Voice/Vision Holocaust Survivor Oral History Archive

Emanuel Tanay - March 16, 1987

Reflections on Experience

Let me jump ahead, too. Do you think this has affected the way you reacted to circumstances after the war or the way other survivors reacted after the war?

Oh, no doubt about it. You know, I'm sure that this is a rhetorical question on your part, because you know, you would not ask, "have you been affected by having been hit by a truck?" [laughs] It's self evident that if you get hit by a truck, you are affected by it and I think I might have been more fortunate, as a good friend of mine who survived in concentration camp once said to me, "Well, you know, you had the great advantage of having always been in a situation where you could in some way do something," he said. I don't know if that is entirely true, because I think maybe in a camp, one could still do something, but much less, where as if you were on false papers, you were more in an active role. So, I consider myself more fortunate than many of the other survivors, but clearly I and every other survivor, is first of all a victim, a living victim, but a victim nevertheless of terrible circumstances. And when you are a victim, you suffer some scars. I have also been in the fortunate situation of having had access to treatment after the war, which many survivors did not. Many survivors actively avoided it even if they had access to it. That's part of the condition of traumatic neurosis, or as it now called post traumatic stress disorder, is to avoid treatment, because treatment is a reminder of the painful experience, so you don't want to be exposed to it.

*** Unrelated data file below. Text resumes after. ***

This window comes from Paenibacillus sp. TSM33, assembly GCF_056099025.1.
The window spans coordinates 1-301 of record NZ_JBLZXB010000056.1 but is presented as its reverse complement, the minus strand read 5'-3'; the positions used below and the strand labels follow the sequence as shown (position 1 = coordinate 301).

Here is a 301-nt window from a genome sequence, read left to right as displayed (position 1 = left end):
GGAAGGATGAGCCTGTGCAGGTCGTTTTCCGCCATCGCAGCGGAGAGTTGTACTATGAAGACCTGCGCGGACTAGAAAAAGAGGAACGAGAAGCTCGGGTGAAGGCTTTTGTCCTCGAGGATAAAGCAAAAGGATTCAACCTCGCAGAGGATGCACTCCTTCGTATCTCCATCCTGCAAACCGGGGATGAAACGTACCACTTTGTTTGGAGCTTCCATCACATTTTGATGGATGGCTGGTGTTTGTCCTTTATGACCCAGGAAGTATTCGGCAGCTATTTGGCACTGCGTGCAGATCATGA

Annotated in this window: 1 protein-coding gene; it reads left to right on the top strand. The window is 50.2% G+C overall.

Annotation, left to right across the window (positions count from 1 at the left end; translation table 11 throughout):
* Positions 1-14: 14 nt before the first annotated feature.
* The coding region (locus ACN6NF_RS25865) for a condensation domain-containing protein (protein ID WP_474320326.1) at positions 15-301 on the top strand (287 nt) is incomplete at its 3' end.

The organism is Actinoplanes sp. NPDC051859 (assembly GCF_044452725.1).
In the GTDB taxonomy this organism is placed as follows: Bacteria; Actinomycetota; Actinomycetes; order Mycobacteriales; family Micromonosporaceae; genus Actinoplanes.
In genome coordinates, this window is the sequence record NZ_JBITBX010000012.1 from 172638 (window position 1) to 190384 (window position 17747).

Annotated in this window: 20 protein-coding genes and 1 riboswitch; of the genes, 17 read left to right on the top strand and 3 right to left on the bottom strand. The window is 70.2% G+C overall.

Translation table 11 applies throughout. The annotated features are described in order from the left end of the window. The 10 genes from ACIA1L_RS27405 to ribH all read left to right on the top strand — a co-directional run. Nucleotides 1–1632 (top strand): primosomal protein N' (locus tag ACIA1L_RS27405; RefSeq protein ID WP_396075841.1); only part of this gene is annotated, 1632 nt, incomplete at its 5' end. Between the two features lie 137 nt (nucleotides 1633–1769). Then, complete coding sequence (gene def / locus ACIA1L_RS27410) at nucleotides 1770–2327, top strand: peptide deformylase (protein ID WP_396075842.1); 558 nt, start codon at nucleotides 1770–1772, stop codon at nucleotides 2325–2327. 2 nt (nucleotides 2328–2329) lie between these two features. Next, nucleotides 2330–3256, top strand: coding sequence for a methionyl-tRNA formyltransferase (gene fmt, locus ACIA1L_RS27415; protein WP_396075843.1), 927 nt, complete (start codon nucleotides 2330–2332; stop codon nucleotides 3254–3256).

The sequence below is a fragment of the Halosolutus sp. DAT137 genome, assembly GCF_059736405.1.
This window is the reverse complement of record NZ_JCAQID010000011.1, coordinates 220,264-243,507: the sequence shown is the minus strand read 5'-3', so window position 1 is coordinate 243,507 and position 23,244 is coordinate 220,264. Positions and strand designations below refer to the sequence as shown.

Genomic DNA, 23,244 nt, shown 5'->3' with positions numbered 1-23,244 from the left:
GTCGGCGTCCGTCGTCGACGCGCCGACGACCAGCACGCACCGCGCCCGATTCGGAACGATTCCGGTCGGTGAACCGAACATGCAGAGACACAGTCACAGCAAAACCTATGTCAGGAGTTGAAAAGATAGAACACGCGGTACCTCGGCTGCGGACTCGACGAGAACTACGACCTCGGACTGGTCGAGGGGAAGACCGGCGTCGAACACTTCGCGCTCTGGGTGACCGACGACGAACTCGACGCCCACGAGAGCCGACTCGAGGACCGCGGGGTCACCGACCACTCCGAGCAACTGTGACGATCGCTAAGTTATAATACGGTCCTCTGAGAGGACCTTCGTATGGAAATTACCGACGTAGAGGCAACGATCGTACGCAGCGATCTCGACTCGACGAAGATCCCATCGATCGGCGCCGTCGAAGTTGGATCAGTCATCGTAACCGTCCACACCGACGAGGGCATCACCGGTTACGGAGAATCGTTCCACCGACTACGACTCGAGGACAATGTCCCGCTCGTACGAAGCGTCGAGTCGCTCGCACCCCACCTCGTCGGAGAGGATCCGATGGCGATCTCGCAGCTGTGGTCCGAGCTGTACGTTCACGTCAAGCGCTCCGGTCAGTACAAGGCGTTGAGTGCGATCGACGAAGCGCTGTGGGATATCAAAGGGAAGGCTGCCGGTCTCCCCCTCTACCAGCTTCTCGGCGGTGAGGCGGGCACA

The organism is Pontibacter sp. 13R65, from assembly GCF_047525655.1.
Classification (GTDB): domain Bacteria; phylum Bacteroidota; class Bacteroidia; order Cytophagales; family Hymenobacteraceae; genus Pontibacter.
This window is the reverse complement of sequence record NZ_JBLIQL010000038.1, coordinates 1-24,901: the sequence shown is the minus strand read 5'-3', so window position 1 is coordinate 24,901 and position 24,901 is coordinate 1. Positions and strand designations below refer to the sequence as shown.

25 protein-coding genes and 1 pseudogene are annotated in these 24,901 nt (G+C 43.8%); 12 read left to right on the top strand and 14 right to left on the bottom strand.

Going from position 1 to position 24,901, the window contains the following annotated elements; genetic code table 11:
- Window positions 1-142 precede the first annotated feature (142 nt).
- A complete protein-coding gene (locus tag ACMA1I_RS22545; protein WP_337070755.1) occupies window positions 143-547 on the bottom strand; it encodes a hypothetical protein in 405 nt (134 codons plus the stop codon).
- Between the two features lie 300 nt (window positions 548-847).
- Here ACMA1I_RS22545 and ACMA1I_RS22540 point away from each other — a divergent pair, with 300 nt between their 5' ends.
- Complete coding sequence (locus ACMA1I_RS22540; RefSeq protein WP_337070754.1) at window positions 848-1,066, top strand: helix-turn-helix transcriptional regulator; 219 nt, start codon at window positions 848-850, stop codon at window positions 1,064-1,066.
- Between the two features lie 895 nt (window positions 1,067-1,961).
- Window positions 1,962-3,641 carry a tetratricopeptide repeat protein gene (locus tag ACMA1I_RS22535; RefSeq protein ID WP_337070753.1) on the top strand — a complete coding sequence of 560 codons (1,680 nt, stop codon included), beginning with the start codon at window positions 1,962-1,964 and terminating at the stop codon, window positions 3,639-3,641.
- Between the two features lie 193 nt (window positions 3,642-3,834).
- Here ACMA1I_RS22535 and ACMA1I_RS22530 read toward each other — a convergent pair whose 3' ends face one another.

Do you think that has something to do with why survivors have not been willing to talk more freely?

Certainly, certainly, you know, I'm an example of it myself, you know, during the war, one of my [Pause] one of the forces that kept me was the idea that I will tell the world what happened. That, I, you know, I sort of had a mission, I have to survive because at least somebody has to tell the world what happened. I'm gonna write the book, I even had a name, a title for it. And you know, when I arrived in this country, in the United States in 19... in January '52, I was actively involved right away in some preparation for writing a book about my experiences. And now, [laughs] thirty some years later, I still haven't done it. So, there is the resistance, you know, in doing it, there's a lot of ambivalence about it and fear and difficulty in talking about it. Survivors are reluctant to talk even to each other about these experiences. Because they are, you know, there are certain experiences if I try to tell you about it, I would break down crying. So I won't tell you about it. [laughs]

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